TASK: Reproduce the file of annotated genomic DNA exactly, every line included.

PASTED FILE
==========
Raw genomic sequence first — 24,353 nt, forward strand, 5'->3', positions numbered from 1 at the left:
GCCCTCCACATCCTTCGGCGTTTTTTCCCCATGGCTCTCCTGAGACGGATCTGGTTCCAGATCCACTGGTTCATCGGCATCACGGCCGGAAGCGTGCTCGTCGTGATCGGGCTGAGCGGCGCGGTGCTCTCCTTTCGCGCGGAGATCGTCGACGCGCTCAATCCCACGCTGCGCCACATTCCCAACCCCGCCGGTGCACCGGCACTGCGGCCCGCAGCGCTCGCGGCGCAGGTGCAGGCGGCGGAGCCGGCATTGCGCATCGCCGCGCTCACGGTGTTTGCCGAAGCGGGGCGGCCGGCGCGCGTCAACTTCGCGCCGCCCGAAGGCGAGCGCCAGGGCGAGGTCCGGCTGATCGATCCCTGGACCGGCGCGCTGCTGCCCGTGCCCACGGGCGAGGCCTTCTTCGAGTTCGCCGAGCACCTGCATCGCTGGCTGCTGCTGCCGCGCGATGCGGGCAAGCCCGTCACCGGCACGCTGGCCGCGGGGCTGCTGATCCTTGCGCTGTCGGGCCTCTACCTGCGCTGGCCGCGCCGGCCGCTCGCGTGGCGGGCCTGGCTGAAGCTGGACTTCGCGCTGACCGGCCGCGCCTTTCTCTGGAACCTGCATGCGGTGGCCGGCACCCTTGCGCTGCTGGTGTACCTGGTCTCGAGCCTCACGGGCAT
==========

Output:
Raw genomic sequence first — 24,353 nt, forward strand, 5'->3', positions numbered from 1 at the left:
GCCCTCCACATCCTTCGGCGTTTTTTCCCCATGGCTCTCCTGAGACGGATCTGGTTCCAGATCCACTGGTTCATCGGCATCACGGCCGGAAGCGTGCTCGTCGTGATCGGGCTGAGCGGCGCGGTGCTCTCCTTTCGCGCGGAGATCGTCGACGCGCTCAATCCCACGCTGCGCCACATTCCCAACCCCGCCGGTGCACCGGCACTGCGGCCCGCAGCGCTCGCGGCGCAGGTGCAGGCGGCGGAGCCGGCATTGCGCATCGCCGCGCTCACGGTGTTTGCCGAAGCGGGGCGGCCGGCGCGCGTCAACTTCGCGCCGCCCGAAGGCGAGCGCCAGGGCGAGGTCCGGCTGATCGATCCCTGGACCGGCGCGCTGCTGCCCGTGCCCACGGGCGAGGCCTTCTTCGAGTTCGCCGAGCACCTGCATCGCTGGCTGCTGCTGCCGCGCGATGCGGGCAAGCCCGTCACCGGCACGCTGGCCGCGGGGCTGCTGATCCTTGCGCTGTCGGGCCTCTACCTGCGCTGGCCGCGCCGGCCGCTCGCGTGGCGGGCCTGGCTGAAGCTGGACTTCGCGCTGACCGGCCGCGCCTTTCTCTGGAACCTGCATGCGGTGGCCGGCACCCTTGCGCTGCTGGTGTACCTGGTCTCGAGCCTCACGGGCAT